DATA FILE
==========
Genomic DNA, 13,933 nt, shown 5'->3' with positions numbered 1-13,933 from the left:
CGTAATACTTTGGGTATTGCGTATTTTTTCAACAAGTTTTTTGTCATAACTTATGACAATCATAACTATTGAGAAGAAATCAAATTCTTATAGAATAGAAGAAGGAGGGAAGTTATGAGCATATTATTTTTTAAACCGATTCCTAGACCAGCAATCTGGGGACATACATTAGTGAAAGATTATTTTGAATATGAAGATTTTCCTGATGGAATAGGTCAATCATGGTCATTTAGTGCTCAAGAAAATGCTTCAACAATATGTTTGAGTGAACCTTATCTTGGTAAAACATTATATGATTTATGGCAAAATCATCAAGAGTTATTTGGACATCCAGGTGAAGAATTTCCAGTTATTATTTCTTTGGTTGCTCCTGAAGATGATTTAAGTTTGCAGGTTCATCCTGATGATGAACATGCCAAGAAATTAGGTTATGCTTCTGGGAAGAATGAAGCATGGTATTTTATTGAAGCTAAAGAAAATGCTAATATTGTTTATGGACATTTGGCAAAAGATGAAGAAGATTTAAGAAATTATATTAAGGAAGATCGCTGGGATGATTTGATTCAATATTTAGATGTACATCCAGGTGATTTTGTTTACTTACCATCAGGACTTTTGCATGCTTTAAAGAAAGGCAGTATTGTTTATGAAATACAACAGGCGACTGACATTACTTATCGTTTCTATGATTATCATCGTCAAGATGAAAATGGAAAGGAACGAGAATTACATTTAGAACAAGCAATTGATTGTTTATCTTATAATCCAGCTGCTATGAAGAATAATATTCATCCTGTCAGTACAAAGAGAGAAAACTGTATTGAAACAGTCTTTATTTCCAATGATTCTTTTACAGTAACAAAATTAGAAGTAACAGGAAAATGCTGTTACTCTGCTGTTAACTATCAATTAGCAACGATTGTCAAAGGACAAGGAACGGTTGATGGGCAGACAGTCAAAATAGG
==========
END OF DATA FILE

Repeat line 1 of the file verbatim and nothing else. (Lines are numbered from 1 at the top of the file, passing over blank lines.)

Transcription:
Genomic DNA, 13,933 nt, shown 5'->3' with positions numbered 1-13,933 from the left: